India's indigenously-made 'Covaxin', one of the vaccines being used nationwide in the inoculation campaign against the COVID-19 pandemic, is on the UK's list of approved COVID-19 vaccines for international travellers from Monday.
It will benefit more fully vaccinated Indians planning travel to the UK without the need for a pre-departure PCR test or self-isolation at the address declared on their compulsory Passenger Locator Forms. Like other fully vaccinated travellers, including those vaccinated with Covishield, they are required to pre-book a PCR or Lateral Flow Test on arrival in England, to be taken before the end of day 2.
"From 4am on Monday 22 November, the government will recognise vaccines on the World Health Organisation's Emergency Use Listing (WHO EUL) at the border," the UK's Department for Transport (DfT) confirmed. "As a result, Sinovac, Sinopharm Beijing and Covaxin will be added to our existing list of approved vaccine for inbound travel, benefitting more fully vaccinated passengers," it said.
Earlier this month, the Bharat Biotech manufactured Covaxin - the second most used formulation in India - had received its WHO EUL status, resulting in the UK announcing plans to include it on its list of approved COVID vaccines from November 22.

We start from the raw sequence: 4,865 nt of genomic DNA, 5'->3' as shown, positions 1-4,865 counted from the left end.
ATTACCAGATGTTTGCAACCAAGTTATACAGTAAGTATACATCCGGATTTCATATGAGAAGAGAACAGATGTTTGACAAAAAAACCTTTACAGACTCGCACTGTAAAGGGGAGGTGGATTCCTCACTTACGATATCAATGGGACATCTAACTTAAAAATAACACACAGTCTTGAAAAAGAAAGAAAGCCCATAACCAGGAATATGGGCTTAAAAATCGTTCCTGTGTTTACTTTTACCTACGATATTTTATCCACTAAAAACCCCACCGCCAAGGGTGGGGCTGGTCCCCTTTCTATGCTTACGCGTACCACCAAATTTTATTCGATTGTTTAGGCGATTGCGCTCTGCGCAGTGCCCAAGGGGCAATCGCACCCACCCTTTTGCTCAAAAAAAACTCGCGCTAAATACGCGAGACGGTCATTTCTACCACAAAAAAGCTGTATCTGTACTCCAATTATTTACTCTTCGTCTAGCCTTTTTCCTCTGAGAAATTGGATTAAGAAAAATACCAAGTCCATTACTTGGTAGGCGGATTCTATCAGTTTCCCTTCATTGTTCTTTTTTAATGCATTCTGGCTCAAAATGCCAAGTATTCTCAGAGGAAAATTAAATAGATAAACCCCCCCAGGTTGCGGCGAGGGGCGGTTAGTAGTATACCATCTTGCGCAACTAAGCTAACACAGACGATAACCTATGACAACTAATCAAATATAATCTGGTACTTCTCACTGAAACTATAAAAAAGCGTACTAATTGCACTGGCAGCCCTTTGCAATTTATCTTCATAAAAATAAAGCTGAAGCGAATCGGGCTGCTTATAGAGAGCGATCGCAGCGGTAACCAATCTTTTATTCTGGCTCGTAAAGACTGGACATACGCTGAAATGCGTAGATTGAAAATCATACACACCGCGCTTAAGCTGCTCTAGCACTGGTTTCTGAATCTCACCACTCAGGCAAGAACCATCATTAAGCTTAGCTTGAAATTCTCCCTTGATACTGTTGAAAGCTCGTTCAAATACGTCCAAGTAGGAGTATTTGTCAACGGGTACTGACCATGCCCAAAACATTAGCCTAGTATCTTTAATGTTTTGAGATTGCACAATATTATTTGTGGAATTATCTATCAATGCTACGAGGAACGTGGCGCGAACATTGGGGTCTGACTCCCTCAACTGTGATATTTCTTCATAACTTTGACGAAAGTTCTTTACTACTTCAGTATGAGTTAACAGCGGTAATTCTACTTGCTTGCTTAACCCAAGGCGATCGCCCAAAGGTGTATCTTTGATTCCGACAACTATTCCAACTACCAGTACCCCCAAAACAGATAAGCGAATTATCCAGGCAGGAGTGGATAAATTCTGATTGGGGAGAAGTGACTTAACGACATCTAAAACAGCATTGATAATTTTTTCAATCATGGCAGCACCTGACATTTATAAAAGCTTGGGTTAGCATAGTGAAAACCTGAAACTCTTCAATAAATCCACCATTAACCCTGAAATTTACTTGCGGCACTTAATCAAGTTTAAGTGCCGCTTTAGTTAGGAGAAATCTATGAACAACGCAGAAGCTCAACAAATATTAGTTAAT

The WHO Emergency Use Listing process includes a review of quality, safety and efficacy data performed by WHO experts, and many countries such as the United States, Spain, Sweden, Switzerland and Iceland recognise this categorisation. Meanwhile, travellers who aren't fully vaccinated against COVID-19 are required to undergo a pre-departure test and 10-day quarantine at a declared address in Britain.
From Monday, the UK government said it is also simplifying travel rules for all under-18s coming to England from a non-red-list country, who will be treated as fully vaccinated at the border, regardless of their individual vaccination status. This means they will be exempt from self-isolation requirements on arrival and will only be required to take a lateral flow test post-arrival, with a free confirmatory PCR test if they test positive.
While public health is a devolved matter, the government said it is working closely with the devolved administrations of Wales, Scotland and Northern Ireland to ensure a UK-wide approach to the rules.